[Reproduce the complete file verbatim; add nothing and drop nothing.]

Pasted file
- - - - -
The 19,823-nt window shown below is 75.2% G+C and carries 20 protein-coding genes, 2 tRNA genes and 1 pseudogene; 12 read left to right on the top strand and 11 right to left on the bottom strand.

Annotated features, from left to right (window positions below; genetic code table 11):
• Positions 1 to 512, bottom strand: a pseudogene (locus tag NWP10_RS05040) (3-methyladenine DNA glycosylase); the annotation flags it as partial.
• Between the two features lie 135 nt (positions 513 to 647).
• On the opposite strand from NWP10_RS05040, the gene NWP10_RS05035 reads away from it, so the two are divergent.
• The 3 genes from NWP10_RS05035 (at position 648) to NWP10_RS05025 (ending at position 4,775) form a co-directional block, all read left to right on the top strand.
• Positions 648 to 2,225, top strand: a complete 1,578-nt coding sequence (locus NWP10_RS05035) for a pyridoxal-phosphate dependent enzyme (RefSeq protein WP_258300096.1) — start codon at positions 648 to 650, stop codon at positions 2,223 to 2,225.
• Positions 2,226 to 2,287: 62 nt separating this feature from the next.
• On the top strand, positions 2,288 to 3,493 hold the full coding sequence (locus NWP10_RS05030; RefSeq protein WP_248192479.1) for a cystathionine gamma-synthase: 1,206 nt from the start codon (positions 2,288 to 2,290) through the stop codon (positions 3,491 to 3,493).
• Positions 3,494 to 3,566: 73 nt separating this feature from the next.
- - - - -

The 19,823-nt window shown below is 75.2% G+C and carries 20 protein-coding genes, 2 tRNA genes and 1 pseudogene; 12 read left to right on the top strand and 11 right to left on the bottom strand.

Annotated features, from left to right (window positions below; genetic code table 11):
• Positions 1 to 512, bottom strand: a pseudogene (locus tag NWP10_RS05040) (3-methyladenine DNA glycosylase); the annotation flags it as partial.
• Between the two features lie 135 nt (positions 513 to 647).
• On the opposite strand from NWP10_RS05040, the gene NWP10_RS05035 reads away from it, so the two are divergent.
• The 3 genes from NWP10_RS05035 (at position 648) to NWP10_RS05025 (ending at position 4,775) form a co-directional block, all read left to right on the top strand.
• Positions 648 to 2,225, top strand: a complete 1,578-nt coding sequence (locus NWP10_RS05035) for a pyridoxal-phosphate dependent enzyme (RefSeq protein WP_258300096.1) — start codon at positions 648 to 650, stop codon at positions 2,223 to 2,225.
• Positions 2,226 to 2,287: 62 nt separating this feature from the next.
• On the top strand, positions 2,288 to 3,493 hold the full coding sequence (locus NWP10_RS05030; RefSeq protein WP_248192479.1) for a cystathionine gamma-synthase: 1,206 nt from the start codon (positions 2,288 to 2,290) through the stop codon (positions 3,491 to 3,493).
• Positions 3,494 to 3,566: 73 nt separating this feature from the next.